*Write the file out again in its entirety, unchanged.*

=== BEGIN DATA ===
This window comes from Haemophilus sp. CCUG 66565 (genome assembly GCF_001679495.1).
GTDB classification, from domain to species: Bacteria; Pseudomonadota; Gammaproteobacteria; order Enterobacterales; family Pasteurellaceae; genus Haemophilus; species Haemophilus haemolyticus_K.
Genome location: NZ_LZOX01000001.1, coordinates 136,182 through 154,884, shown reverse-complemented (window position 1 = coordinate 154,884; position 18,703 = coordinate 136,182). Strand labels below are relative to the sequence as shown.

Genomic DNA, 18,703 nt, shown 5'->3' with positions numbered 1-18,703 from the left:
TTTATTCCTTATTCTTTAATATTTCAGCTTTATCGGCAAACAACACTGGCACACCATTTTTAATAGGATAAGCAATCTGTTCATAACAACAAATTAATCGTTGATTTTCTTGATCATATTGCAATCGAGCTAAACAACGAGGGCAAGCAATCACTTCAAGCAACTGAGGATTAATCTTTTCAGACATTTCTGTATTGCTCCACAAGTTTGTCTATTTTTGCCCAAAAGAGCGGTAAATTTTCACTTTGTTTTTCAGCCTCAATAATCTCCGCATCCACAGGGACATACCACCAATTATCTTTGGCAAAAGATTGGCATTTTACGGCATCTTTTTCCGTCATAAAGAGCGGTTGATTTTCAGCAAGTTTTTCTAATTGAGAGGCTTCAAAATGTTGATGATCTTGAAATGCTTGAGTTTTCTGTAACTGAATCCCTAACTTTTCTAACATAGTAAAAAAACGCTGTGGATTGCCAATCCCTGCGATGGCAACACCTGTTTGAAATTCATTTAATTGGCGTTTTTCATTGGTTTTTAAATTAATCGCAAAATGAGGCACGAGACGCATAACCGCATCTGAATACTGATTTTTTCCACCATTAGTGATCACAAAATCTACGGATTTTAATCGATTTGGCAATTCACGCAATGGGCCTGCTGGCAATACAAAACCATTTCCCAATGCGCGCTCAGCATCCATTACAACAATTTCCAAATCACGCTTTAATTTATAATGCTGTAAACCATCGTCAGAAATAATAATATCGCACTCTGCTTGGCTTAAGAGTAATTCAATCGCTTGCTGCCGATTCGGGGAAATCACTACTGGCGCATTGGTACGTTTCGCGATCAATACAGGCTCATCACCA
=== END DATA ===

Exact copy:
This window comes from Haemophilus sp. CCUG 66565 (genome assembly GCF_001679495.1).
GTDB classification, from domain to species: Bacteria; Pseudomonadota; Gammaproteobacteria; order Enterobacterales; family Pasteurellaceae; genus Haemophilus; species Haemophilus haemolyticus_K.
Genome location: NZ_LZOX01000001.1, coordinates 136,182 through 154,884, shown reverse-complemented (window position 1 = coordinate 154,884; position 18,703 = coordinate 136,182). Strand labels below are relative to the sequence as shown.

Genomic DNA, 18,703 nt, shown 5'->3' with positions numbered 1-18,703 from the left:
TTTATTCCTTATTCTTTAATATTTCAGCTTTATCGGCAAACAACACTGGCACACCATTTTTAATAGGATAAGCAATCTGTTCATAACAACAAATTAATCGTTGATTTTCTTGATCATATTGCAATCGAGCTAAACAACGAGGGCAAGCAATCACTTCAAGCAACTGAGGATTAATCTTTTCAGACATTTCTGTATTGCTCCACAAGTTTGTCTATTTTTGCCCAAAAGAGCGGTAAATTTTCACTTTGTTTTTCAGCCTCAATAATCTCCGCATCCACAGGGACATACCACCAATTATCTTTGGCAAAAGATTGGCATTTTACGGCATCTTTTTCCGTCATAAAGAGCGGTTGATTTTCAGCAAGTTTTTCTAATTGAGAGGCTTCAAAATGTTGATGATCTTGAAATGCTTGAGTTTTCTGTAACTGAATCCCTAACTTTTCTAACATAGTAAAAAAACGCTGTGGATTGCCAATCCCTGCGATGGCAACACCTGTTTGAAATTCATTTAATTGGCGTTTTTCATTGGTTTTTAAATTAATCGCAAAATGAGGCACGAGACGCATAACCGCATCTGAATACTGATTTTTTCCACCATTAGTGATCACAAAATCTACGGATTTTAATCGATTTGGCAATTCACGCAATGGGCCTGCTGGCAATACAAAACCATTTCCCAATGCGCGCTCAGCATCCATTACAACAATTTCCAAATCACGCTTTAATTTATAATGCTGTAAACCATCGTCAGAAATAATAATATCGCACTCTGCTTGGCTTAAGAGTAATTCAATCGCTTGCTGCCGATTCGGGGAAATCACTACTGGCGCATTGGTACGTTTCGCGATCAATACAGGCTCATCACCA